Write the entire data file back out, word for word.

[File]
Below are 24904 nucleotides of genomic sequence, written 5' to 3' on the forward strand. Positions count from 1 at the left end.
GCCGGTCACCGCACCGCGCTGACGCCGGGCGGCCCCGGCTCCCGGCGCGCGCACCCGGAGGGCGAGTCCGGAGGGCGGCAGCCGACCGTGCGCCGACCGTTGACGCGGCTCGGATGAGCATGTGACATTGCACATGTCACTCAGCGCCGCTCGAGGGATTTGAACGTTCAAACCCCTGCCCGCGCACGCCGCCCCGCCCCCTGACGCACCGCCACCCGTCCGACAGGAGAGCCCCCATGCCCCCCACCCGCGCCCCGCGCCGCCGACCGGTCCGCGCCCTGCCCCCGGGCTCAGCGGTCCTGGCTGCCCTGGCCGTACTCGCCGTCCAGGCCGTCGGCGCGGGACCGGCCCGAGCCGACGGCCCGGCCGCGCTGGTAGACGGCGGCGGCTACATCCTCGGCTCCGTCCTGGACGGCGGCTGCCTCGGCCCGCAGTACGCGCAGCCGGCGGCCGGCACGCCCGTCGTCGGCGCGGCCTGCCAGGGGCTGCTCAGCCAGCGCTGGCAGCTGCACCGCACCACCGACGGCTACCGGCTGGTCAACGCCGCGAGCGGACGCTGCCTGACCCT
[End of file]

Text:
Below are 24904 nucleotides of genomic sequence, written 5' to 3' on the forward strand. Positions count from 1 at the left end.
GCCGGTCACCGCACCGCGCTGACGCCGGGCGGCCCCGGCTCCCGGCGCGCGCACCCGGAGGGCGAGTCCGGAGGGCGGCAGCCGACCGTGCGCCGACCGTTGACGCGGCTCGGATGAGCATGTGACATTGCACATGTCACTCAGCGCCGCTCGAGGGATTTGAACGTTCAAACCCCTGCCCGCGCACGCCGCCCCGCCCCCTGACGCACCGCCACCCGTCCGACAGGAGAGCCCCCATGCCCCCCACCCGCGCCCCGCGCCGCCGACCGGTCCGCGCCCTGCCCCCGGGCTCAGCGGTCCTGGCTGCCCTGGCCGTACTCGCCGTCCAGGCCGTCGGCGCGGGACCGGCCCGAGCCGACGGCCCGGCCGCGCTGGTAGACGGCGGCGGCTACATCCTCGGCTCCGTCCTGGACGGCGGCTGCCTCGGCCCGCAGTACGCGCAGCCGGCGGCCGGCACGCCCGTCGTCGGCGCGGCCTGCCAGGGGCTGCTCAGCCAGCGCTGGCAGCTGCACCGCACCACCGACGGCTACCGGCTGGTCAACGCCGCGAGCGGACGCTGCCTGACCCT